The Pediatric Obesity Microbiome and Metabolism Study (POMMS): Methods, Baseline Data, and Early Insights.

Abstract

Objective

The purpose of this study was to establish a biorepository of clinical, metabolomic, and microbiome samples from adolescents with obesity as they undergo lifestyle modification.

Methods

A total of 223 adolescents aged 10 to 18 years with BMI ≥95th percentile were enrolled, along with 71 healthy weight participants. Clinical data, fasting serum, and fecal samples were collected at repeated intervals over 6 months. Herein, the study design, data collection methods, and interim analysis-including targeted serum metabolite measurements and fecal 16S ribosomal RNA gene amplicon sequencing among adolescents with obesity (n = 27) and healthy weight controls (n = 27)-are presented.

Results

Adolescents with obesity have higher serum alanine aminotransferase, C-reactive protein, and glycated hemoglobin, and they have lower high-density lipoprotein cholesterol when compared with healthy weight controls. Metabolomics revealed differences in branched-chain amino acid-related metabolites. Also observed was a differential abundance of specific microbial taxa and lower species diversity among adolescents with obesity when compared with the healthy weight group.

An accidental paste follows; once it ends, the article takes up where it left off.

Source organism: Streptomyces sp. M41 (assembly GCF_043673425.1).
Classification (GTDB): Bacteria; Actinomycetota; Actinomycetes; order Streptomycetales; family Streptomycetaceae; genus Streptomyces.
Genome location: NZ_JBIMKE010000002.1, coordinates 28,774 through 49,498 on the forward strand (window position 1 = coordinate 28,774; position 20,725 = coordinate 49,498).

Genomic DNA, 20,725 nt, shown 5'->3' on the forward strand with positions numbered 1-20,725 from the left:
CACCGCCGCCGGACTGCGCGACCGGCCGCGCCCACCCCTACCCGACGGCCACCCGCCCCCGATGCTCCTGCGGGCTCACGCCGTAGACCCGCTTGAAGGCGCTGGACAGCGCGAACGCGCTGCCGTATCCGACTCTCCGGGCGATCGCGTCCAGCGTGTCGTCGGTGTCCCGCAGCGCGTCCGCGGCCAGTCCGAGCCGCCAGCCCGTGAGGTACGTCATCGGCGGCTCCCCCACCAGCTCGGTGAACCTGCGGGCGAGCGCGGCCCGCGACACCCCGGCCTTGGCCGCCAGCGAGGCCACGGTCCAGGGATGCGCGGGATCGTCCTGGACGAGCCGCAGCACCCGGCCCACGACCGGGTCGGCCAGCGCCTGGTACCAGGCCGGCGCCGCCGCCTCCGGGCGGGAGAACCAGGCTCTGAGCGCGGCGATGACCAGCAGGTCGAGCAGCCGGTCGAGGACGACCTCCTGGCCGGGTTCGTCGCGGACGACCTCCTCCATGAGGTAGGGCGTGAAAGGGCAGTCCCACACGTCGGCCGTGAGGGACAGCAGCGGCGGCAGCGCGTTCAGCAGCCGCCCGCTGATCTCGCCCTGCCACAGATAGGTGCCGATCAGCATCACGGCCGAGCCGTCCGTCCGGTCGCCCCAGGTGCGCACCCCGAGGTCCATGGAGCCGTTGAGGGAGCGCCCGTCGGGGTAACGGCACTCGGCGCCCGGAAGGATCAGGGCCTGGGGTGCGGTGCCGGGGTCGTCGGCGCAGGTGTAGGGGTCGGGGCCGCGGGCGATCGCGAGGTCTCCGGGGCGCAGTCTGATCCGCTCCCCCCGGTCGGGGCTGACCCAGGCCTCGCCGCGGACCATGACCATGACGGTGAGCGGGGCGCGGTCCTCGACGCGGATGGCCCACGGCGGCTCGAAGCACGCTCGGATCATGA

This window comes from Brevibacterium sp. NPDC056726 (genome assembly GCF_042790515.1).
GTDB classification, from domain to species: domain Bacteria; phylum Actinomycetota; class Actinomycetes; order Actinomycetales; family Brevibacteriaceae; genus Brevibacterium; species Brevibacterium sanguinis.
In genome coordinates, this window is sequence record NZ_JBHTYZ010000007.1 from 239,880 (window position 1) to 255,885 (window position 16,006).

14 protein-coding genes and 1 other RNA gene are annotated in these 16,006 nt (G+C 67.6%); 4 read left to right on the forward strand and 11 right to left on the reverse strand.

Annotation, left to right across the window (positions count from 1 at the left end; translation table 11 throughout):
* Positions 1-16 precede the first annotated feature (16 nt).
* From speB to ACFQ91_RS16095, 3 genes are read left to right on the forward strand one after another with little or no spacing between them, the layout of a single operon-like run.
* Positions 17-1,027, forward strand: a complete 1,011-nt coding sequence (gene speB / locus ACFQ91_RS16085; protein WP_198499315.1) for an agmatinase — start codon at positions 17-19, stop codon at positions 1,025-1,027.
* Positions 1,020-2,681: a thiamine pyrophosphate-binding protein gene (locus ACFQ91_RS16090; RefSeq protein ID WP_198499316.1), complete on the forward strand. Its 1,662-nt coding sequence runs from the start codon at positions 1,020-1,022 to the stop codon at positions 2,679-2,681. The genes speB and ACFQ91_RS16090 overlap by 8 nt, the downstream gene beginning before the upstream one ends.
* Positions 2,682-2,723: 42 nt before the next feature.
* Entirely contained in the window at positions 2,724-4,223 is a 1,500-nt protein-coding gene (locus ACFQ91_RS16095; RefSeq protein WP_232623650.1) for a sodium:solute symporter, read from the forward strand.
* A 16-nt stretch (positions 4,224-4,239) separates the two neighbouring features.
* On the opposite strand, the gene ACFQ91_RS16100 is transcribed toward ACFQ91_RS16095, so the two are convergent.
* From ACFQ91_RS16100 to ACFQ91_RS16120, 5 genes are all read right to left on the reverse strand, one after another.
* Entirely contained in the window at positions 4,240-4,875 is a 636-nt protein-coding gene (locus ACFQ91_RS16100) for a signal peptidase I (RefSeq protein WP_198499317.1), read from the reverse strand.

Conclusions

The Pediatric Metabolism and Microbiome Study (POMMS) biorepository is available as a shared resource. Early findings suggest evidence of a metabolic signature of obesity unique to adolescents, along with confirmation of previously reported findings that describe metabolic and microbiome markers of obesity.